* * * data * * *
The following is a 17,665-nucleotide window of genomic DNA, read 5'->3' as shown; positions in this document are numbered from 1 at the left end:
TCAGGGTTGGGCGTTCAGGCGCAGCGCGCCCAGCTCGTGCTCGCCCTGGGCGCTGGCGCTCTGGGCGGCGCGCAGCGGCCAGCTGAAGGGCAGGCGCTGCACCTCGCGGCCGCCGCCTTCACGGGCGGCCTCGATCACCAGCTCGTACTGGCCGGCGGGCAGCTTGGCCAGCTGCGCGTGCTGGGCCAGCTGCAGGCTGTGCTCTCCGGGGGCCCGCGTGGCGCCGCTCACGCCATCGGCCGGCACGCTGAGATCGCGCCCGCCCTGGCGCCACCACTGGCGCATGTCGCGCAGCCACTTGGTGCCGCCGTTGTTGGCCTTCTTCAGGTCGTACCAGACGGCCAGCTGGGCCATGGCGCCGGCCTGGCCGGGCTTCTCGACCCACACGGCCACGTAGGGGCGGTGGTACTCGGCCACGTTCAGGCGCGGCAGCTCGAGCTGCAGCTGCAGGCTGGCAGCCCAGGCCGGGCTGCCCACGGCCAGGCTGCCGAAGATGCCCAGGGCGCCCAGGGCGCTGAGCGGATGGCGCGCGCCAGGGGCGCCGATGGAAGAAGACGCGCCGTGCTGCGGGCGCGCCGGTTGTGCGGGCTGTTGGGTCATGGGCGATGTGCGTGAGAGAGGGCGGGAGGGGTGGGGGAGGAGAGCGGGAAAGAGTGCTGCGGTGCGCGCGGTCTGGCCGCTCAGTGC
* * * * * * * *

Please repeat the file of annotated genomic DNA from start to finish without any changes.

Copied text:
The following is a 17,665-nucleotide window of genomic DNA, read 5'->3' as shown; positions in this document are numbered from 1 at the left end:
TCAGGGTTGGGCGTTCAGGCGCAGCGCGCCCAGCTCGTGCTCGCCCTGGGCGCTGGCGCTCTGGGCGGCGCGCAGCGGCCAGCTGAAGGGCAGGCGCTGCACCTCGCGGCCGCCGCCTTCACGGGCGGCCTCGATCACCAGCTCGTACTGGCCGGCGGGCAGCTTGGCCAGCTGCGCGTGCTGGGCCAGCTGCAGGCTGTGCTCTCCGGGGGCCCGCGTGGCGCCGCTCACGCCATCGGCCGGCACGCTGAGATCGCGCCCGCCCTGGCGCCACCACTGGCGCATGTCGCGCAGCCACTTGGTGCCGCCGTTGTTGGCCTTCTTCAGGTCGTACCAGACGGCCAGCTGGGCCATGGCGCCGGCCTGGCCGGGCTTCTCGACCCACACGGCCACGTAGGGGCGGTGGTACTCGGCCACGTTCAGGCGCGGCAGCTCGAGCTGCAGCTGCAGGCTGGCAGCCCAGGCCGGGCTGCCCACGGCCAGGCTGCCGAAGATGCCCAGGGCGCCCAGGGCGCTGAGCGGATGGCGCGCGCCAGGGGCGCCGATGGAAGAAGACGCGCCGTGCTGCGGGCGCGCCGGTTGTGCGGGCTGTTGGGTCATGGGCGATGTGCGTGAGAGAGGGCGGGAGGGGTGGGGGAGGAGAGCGGGAAAGAGTGCTGCGGTGCGCGCGGTCTGGCCGCTCAGTGC